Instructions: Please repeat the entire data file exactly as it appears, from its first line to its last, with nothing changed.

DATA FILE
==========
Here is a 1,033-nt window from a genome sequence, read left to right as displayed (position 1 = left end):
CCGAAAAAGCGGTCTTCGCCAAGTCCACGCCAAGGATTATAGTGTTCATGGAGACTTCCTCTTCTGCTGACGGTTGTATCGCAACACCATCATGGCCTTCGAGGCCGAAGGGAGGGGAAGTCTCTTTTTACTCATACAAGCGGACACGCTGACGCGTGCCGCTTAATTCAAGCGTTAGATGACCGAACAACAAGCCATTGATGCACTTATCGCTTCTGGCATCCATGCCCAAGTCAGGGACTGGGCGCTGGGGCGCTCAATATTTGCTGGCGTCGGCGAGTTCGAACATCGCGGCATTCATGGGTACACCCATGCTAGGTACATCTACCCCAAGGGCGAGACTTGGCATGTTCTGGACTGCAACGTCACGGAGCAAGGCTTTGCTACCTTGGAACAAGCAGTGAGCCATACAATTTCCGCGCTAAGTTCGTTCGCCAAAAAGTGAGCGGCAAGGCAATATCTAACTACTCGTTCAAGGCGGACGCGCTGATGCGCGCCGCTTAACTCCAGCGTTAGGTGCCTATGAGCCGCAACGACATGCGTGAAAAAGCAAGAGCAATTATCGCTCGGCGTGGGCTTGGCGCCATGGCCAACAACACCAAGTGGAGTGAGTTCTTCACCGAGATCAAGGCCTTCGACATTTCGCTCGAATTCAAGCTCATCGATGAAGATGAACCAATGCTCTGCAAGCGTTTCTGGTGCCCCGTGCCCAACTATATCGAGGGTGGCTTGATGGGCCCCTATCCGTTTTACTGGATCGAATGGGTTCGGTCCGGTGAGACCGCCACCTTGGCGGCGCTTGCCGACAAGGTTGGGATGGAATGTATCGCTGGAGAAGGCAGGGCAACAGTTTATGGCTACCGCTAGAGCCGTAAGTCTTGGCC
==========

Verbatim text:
Here is a 1,033-nt window from a genome sequence, read left to right as displayed (position 1 = left end):
CCGAAAAAGCGGTCTTCGCCAAGTCCACGCCAAGGATTATAGTGTTCATGGAGACTTCCTCTTCTGCTGACGGTTGTATCGCAACACCATCATGGCCTTCGAGGCCGAAGGGAGGGGAAGTCTCTTTTTACTCATACAAGCGGACACGCTGACGCGTGCCGCTTAATTCAAGCGTTAGATGACCGAACAACAAGCCATTGATGCACTTATCGCTTCTGGCATCCATGCCCAAGTCAGGGACTGGGCGCTGGGGCGCTCAATATTTGCTGGCGTCGGCGAGTTCGAACATCGCGGCATTCATGGGTACACCCATGCTAGGTACATCTACCCCAAGGGCGAGACTTGGCATGTTCTGGACTGCAACGTCACGGAGCAAGGCTTTGCTACCTTGGAACAAGCAGTGAGCCATACAATTTCCGCGCTAAGTTCGTTCGCCAAAAAGTGAGCGGCAAGGCAATATCTAACTACTCGTTCAAGGCGGACGCGCTGATGCGCGCCGCTTAACTCCAGCGTTAGGTGCCTATGAGCCGCAACGACATGCGTGAAAAAGCAAGAGCAATTATCGCTCGGCGTGGGCTTGGCGCCATGGCCAACAACACCAAGTGGAGTGAGTTCTTCACCGAGATCAAGGCCTTCGACATTTCGCTCGAATTCAAGCTCATCGATGAAGATGAACCAATGCTCTGCAAGCGTTTCTGGTGCCCCGTGCCCAACTATATCGAGGGTGGCTTGATGGGCCCCTATCCGTTTTACTGGATCGAATGGGTTCGGTCCGGTGAGACCGCCACCTTGGCGGCGCTTGCCGACAAGGTTGGGATGGAATGTATCGCTGGAGAAGGCAGGGCAACAGTTTATGGCTACCGCTAGAGCCGTAAGTCTTGGCC